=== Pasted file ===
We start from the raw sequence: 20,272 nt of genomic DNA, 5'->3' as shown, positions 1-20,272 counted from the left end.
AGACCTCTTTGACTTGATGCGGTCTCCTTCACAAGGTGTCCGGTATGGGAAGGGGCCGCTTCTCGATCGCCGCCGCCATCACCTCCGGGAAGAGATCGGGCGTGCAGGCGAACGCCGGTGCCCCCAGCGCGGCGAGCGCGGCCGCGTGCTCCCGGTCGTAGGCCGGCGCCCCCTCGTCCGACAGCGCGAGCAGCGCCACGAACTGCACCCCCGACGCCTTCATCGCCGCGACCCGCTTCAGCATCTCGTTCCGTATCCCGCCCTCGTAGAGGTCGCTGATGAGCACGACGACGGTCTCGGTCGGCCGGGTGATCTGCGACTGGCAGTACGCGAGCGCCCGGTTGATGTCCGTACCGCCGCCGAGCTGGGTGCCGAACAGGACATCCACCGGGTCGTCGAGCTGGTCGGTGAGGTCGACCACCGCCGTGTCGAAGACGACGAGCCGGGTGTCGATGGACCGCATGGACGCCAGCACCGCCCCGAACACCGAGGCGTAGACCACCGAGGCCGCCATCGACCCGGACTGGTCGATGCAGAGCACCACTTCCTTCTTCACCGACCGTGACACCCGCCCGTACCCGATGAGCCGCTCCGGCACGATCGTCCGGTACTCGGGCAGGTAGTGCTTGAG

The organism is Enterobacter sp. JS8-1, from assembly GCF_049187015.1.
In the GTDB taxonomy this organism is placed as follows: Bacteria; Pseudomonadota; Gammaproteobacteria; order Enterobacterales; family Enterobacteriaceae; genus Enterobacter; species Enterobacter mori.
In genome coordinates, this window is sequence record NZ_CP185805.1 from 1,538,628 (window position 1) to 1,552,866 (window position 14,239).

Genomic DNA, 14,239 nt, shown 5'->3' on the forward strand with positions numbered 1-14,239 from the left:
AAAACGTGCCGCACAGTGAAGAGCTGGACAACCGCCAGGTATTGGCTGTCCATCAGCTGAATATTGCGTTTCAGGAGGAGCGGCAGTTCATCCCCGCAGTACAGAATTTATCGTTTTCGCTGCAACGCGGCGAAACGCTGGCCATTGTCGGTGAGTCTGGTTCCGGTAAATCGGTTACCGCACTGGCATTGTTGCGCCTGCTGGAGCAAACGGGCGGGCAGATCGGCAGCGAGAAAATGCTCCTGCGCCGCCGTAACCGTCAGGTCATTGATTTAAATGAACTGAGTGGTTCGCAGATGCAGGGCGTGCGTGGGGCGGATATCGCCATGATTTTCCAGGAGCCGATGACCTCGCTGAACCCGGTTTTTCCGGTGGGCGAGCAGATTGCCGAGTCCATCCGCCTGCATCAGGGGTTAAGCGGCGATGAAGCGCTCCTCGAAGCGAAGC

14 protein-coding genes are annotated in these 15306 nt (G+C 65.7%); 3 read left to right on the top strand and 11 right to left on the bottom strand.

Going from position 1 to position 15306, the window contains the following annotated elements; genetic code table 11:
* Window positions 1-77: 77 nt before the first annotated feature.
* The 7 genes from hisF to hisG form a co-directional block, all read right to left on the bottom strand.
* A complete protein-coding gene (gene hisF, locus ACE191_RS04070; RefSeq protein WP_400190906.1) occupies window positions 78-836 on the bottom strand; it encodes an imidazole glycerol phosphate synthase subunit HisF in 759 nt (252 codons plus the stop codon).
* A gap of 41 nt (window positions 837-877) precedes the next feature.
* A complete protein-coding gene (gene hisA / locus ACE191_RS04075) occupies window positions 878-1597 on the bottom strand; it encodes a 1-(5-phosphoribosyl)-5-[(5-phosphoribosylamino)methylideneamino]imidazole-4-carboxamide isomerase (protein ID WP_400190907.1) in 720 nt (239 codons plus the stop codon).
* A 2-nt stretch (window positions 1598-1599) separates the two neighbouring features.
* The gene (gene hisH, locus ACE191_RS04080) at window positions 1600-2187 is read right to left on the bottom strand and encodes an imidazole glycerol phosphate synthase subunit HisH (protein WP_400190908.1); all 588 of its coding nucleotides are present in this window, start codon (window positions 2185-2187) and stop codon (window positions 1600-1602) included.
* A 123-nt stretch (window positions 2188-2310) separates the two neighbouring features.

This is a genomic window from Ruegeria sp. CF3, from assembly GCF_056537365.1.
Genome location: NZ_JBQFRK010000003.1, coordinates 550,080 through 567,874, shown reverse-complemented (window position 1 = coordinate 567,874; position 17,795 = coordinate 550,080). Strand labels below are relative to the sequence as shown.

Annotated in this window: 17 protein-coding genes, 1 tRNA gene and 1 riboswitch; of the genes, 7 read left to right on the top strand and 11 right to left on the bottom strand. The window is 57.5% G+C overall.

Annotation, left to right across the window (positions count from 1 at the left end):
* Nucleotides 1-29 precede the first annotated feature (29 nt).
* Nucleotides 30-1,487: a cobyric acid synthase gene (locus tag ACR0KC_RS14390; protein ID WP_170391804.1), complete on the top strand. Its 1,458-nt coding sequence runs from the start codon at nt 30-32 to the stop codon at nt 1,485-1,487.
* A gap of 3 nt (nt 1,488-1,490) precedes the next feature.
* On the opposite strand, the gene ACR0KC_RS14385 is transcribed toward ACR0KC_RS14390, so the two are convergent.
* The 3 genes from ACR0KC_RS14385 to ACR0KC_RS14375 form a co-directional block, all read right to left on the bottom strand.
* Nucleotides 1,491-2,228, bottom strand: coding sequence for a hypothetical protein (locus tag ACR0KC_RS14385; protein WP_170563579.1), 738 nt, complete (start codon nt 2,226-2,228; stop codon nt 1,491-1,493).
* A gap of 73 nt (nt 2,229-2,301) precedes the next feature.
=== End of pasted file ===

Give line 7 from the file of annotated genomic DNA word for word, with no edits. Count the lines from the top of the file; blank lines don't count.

AAAACGTGCCGCACAGTGAAGAGCTGGACAACCGCCAGGTATTGGCTGTCCATCAGCTGAATATTGCGTTTCAGGAGGAGCGGCAGTTCATCCCCGCAGTACAGAATTTATCGTTTTCGCTGCAACGCGGCGAAACGCTGGCCATTGTCGGTGAGTCTGGTTCCGGTAAATCGGTTACCGCACTGGCATTGTTGCGCCTGCTGGAGCAAACGGGCGGGCAGATCGGCAGCGAGAAAATGCTCCTGCGCCGCCGTAACCGTCAGGTCATTGATTTAAATGAACTGAGTGGTTCGCAGATGCAGGGCGTGCGTGGGGCGGATATCGCCATGATTTTCCAGGAGCCGATGACCTCGCTGAACCCGGTTTTTCCGGTGGGCGAGCAGATTGCCGAGTCCATCCGCCTGCATCAGGGGTTAAGCGGCGATGAAGCGCTCCTCGAAGCGAAGC